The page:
As 5G deepens connectivity and the Internet of Things (IoT) widens it, security has to become a greater priority. "We can never move fast enough when it comes to security", Dr. Anand Prasad, Chief Advanced Technologist, NEC and Chairperson, 3GPP Mobile Communications Security Standards Committee.
Security professionals and the board at large should:
Ensure baseline security, such as passwords and logs, among others.
Cover the innovations taking place like virtualisation and the associated credentials, as well as the wide variety of IoT-enabled devices.
Consider security as a business driver. The mobile communications business is security and the industry should deliver security as a service.
The first two points are about protection against loss. The third one is about making a profit out of security. The mobile network can provision virtualisation and IoT, which have many different requirements, as a security service with added value for the entire value chain.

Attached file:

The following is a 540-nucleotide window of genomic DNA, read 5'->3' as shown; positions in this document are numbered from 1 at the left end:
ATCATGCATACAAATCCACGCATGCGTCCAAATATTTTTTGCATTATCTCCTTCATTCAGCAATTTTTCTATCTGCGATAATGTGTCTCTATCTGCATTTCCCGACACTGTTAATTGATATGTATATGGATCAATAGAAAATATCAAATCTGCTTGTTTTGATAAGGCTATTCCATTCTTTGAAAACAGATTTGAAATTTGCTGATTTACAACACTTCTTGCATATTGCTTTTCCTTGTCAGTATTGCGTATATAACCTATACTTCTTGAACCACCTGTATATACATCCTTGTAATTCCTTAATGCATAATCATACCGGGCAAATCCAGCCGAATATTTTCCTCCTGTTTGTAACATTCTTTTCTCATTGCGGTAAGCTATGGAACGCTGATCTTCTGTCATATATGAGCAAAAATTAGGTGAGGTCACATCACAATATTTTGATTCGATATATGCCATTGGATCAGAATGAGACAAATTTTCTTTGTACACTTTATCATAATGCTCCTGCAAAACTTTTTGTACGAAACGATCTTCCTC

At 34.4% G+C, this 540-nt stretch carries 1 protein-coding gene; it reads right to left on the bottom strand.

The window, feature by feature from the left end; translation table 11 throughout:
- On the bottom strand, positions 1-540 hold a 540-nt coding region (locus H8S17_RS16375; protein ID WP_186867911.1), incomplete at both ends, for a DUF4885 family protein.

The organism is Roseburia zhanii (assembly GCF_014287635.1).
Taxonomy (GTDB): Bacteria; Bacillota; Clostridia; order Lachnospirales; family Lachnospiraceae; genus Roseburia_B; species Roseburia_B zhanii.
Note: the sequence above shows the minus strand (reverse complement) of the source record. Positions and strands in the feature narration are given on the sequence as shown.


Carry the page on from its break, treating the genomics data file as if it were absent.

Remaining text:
However, it is important that security is business-friendly in line with the corporate budget while keeping the ICT footprint as low as possible so we also deliver value to society, explains Dr. Paul Wang, CTO and Head of Global Safety Strategy at NEC.
Having a trust model is important in this respect so we can better detect vulnerabilities in an evolving cyber threat landscape where professionals are highly skilled and highly paid. Security as a service requires the right expertise able to protect the company during the design, deployment and operations phases, as well as to deal with IoT devices deployed without prioritising security.
Seiji Tokunaga, Manager of Cyber Security Strategy at NEC believes corporations should have their own security operations centre and incident response team with a focus on risk management and pro-active measures.
The entire ecosystem has change and it is becoming more challenging to strike a balance between speed of response, type and complexity of response versus inconvenience and intrusiveness. Corporations need partnerships with niche companies alongside in-house experts who know the company’s security risks, requirements and costs so cyber security remains within budget. The challenge lies in provisioning security services across a wide range of devices, from mobile devices to very diverse IoT devices, considering also that 5G will move more deeply into society, to very poor people who have never owned a mobile phone or used the Internet while also dealing with megabits of traffic/day. Security has to be eco-sustainable.
Source: NEC Cyber Security Roundtable Discussion